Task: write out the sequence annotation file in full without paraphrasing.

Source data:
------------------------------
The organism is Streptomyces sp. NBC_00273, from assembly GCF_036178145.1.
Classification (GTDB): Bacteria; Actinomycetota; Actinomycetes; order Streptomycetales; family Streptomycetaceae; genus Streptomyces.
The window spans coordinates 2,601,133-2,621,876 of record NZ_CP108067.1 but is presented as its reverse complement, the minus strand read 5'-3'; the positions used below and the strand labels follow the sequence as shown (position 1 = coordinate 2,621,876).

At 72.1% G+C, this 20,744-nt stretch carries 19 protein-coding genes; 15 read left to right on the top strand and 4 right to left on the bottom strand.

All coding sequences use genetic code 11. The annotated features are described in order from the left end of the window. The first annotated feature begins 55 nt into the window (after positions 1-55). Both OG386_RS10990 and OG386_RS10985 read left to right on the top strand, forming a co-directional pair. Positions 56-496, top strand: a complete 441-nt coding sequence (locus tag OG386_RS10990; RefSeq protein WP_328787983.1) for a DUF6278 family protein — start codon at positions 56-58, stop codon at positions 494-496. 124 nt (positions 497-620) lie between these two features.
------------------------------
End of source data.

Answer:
The organism is Streptomyces sp. NBC_00273, from assembly GCF_036178145.1.
Classification (GTDB): Bacteria; Actinomycetota; Actinomycetes; order Streptomycetales; family Streptomycetaceae; genus Streptomyces.
The window spans coordinates 2,601,133-2,621,876 of record NZ_CP108067.1 but is presented as its reverse complement, the minus strand read 5'-3'; the positions used below and the strand labels follow the sequence as shown (position 1 = coordinate 2,621,876).

At 72.1% G+C, this 20,744-nt stretch carries 19 protein-coding genes; 15 read left to right on the top strand and 4 right to left on the bottom strand.

All coding sequences use genetic code 11. The annotated features are described in order from the left end of the window. The first annotated feature begins 55 nt into the window (after positions 1-55). Both OG386_RS10990 and OG386_RS10985 read left to right on the top strand, forming a co-directional pair. Positions 56-496, top strand: a complete 441-nt coding sequence (locus tag OG386_RS10990; RefSeq protein WP_328787983.1) for a DUF6278 family protein — start codon at positions 56-58, stop codon at positions 494-496. 124 nt (positions 497-620) lie between these two features.